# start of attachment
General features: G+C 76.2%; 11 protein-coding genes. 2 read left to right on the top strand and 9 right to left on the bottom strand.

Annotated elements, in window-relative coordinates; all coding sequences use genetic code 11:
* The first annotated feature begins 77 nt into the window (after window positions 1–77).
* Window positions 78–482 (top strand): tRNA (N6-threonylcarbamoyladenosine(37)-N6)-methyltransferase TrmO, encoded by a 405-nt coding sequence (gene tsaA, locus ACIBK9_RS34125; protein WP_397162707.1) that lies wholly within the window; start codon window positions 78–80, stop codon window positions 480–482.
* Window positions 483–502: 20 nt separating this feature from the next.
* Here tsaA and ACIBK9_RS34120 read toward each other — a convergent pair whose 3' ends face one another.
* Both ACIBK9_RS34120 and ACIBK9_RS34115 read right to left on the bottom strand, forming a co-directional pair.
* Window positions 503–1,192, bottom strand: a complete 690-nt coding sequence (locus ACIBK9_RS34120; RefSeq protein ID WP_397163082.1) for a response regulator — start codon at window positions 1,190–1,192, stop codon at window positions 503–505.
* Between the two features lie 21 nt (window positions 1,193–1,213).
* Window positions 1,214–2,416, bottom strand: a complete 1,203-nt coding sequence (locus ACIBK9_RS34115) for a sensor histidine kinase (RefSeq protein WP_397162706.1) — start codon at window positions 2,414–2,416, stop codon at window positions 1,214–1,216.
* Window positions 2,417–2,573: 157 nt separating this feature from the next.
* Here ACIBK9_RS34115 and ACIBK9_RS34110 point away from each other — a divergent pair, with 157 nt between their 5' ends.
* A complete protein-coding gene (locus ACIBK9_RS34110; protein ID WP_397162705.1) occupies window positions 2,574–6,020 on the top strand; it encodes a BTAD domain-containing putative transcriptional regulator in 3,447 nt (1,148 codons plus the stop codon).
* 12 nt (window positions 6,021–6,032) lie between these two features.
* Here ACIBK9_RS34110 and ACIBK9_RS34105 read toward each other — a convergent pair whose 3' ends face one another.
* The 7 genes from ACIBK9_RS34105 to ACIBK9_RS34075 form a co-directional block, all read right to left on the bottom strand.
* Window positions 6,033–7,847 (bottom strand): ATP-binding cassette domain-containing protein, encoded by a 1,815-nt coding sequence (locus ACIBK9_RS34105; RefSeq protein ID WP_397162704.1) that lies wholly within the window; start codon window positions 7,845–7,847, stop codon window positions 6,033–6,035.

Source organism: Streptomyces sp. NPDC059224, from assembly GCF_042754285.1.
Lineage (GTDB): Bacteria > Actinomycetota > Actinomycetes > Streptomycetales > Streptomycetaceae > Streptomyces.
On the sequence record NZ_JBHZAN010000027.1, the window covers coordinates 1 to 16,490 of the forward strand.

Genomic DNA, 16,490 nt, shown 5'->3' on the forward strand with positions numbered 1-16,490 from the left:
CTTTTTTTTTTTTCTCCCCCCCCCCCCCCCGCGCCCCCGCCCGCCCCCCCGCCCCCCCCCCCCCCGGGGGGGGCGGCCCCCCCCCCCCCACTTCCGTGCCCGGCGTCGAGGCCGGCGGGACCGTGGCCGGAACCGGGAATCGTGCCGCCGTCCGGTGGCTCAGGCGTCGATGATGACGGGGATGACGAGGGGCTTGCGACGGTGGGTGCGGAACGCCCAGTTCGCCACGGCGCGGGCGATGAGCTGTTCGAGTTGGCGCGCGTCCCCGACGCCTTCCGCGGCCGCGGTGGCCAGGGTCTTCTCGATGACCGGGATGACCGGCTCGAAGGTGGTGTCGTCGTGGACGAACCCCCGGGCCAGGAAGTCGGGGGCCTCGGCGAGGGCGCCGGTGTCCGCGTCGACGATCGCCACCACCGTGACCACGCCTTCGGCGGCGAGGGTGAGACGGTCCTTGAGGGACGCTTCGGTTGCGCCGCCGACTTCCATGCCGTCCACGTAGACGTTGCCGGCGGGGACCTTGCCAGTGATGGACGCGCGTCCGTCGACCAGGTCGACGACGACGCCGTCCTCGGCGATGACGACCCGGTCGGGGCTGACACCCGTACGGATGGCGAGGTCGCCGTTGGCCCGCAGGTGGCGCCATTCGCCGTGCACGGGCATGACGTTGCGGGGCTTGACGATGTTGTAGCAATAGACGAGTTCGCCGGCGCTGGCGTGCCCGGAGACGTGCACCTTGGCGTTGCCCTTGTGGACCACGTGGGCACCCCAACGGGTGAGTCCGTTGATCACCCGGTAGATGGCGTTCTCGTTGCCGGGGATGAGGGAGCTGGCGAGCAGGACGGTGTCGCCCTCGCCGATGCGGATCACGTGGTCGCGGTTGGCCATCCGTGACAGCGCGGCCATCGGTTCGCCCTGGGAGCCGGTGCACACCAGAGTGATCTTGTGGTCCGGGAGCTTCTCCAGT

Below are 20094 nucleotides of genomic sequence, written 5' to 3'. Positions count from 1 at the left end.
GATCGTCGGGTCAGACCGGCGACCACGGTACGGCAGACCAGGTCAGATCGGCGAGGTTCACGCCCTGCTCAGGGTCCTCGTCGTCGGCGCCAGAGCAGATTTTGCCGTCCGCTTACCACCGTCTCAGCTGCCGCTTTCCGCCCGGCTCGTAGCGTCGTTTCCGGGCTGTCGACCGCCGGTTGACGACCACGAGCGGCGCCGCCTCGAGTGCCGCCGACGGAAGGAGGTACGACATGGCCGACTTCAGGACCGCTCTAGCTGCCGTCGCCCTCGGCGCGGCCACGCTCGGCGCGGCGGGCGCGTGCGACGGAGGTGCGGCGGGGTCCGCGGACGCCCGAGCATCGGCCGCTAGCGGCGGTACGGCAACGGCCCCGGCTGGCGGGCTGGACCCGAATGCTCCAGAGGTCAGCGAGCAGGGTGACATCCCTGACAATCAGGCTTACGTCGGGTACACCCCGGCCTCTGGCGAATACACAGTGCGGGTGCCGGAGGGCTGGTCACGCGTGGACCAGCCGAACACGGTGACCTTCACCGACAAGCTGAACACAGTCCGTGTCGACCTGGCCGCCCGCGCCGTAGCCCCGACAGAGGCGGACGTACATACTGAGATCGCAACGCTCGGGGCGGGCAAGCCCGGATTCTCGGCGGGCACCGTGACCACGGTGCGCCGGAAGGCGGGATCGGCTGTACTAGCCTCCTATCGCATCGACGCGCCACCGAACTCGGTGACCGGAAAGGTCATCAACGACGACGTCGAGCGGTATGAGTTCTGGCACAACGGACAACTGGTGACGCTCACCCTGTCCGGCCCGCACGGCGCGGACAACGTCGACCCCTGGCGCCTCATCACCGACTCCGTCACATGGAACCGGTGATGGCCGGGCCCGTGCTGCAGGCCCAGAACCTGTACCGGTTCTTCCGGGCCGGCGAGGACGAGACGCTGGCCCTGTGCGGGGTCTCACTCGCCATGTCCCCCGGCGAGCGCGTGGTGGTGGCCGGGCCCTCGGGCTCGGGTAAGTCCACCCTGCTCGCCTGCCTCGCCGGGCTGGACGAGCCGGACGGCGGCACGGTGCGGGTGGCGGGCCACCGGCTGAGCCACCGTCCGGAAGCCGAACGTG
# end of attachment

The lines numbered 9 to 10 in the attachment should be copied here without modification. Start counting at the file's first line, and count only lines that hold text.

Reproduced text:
* Between the two features lie 21 nt (window positions 1,193–1,213).
* Window positions 1,214–2,416, bottom strand: a complete 1,203-nt coding sequence (locus ACIBK9_RS34115) for a sensor histidine kinase (RefSeq protein WP_397162706.1) — start codon at window positions 2,414–2,416, stop codon at window positions 1,214–1,216.